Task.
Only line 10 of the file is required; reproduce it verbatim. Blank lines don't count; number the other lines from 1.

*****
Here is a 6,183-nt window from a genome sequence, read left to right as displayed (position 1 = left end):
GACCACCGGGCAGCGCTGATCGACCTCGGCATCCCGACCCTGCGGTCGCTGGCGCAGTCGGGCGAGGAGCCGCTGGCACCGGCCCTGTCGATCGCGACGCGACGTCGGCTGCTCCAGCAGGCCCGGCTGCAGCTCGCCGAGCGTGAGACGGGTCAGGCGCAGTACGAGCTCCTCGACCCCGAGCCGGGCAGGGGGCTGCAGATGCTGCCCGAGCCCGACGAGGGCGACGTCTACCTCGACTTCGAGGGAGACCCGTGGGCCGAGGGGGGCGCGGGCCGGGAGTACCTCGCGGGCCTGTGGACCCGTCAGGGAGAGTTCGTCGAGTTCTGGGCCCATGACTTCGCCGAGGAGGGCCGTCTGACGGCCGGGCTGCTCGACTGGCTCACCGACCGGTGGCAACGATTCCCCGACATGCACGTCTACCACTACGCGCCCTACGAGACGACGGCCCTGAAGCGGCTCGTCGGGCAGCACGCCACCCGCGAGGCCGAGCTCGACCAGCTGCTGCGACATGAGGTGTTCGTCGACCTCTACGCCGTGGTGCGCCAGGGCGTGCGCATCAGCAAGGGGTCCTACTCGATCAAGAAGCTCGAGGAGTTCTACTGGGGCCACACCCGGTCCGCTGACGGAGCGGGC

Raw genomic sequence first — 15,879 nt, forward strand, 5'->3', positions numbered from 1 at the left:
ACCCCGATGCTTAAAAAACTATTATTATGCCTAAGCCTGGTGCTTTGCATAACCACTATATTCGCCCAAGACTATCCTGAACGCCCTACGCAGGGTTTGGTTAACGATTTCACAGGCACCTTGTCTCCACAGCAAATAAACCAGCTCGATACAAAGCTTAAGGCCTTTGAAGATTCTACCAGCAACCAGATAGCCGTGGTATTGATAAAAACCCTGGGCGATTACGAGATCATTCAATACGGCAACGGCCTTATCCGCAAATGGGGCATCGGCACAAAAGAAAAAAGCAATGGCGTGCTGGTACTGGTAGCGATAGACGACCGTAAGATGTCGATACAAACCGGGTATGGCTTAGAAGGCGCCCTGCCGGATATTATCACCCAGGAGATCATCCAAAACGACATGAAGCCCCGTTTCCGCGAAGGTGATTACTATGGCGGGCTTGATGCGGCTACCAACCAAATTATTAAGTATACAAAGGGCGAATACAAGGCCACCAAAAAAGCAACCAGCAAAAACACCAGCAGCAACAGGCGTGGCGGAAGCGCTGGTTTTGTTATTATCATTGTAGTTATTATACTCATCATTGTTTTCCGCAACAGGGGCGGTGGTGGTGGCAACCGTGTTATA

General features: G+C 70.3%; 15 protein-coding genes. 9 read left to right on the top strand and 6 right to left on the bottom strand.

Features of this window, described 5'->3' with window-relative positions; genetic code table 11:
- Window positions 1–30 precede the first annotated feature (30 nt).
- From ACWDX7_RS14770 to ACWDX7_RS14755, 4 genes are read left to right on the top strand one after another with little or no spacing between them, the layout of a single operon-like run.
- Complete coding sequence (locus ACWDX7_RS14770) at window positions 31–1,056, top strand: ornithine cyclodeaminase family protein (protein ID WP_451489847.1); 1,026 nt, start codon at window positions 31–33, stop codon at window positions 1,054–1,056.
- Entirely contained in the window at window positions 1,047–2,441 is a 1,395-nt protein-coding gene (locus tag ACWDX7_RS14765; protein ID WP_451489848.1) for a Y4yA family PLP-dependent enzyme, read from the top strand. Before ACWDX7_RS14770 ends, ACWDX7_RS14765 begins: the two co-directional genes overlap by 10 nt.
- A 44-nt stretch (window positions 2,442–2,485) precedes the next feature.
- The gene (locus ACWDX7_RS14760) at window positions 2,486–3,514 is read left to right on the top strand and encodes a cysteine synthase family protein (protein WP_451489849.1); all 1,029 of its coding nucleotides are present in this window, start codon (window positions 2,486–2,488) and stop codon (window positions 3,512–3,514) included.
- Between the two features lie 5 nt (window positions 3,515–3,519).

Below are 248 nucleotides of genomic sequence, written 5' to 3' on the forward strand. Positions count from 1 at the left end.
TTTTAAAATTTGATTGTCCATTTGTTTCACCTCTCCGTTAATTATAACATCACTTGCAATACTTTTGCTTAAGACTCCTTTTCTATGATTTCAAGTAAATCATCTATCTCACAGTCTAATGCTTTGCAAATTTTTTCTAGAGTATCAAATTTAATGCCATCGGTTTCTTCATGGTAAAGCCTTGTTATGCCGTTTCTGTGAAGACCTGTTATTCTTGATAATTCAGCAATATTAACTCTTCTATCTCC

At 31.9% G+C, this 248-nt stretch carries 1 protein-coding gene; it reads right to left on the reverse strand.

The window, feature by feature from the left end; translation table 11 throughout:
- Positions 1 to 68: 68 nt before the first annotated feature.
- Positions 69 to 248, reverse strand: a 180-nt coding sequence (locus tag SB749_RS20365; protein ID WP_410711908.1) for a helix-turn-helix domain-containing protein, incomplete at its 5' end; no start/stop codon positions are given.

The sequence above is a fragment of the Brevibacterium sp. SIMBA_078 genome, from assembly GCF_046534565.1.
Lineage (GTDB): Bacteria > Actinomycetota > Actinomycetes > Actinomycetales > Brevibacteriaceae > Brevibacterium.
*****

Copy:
- Entirely contained in the window at window positions 1,047–2,441 is a 1,395-nt protein-coding gene (locus tag ACWDX7_RS14765; protein ID WP_451489848.1) for a Y4yA family PLP-dependent enzyme, read from the top strand. Before ACWDX7_RS14770 ends, ACWDX7_RS14765 begins: the two co-directional genes overlap by 10 nt.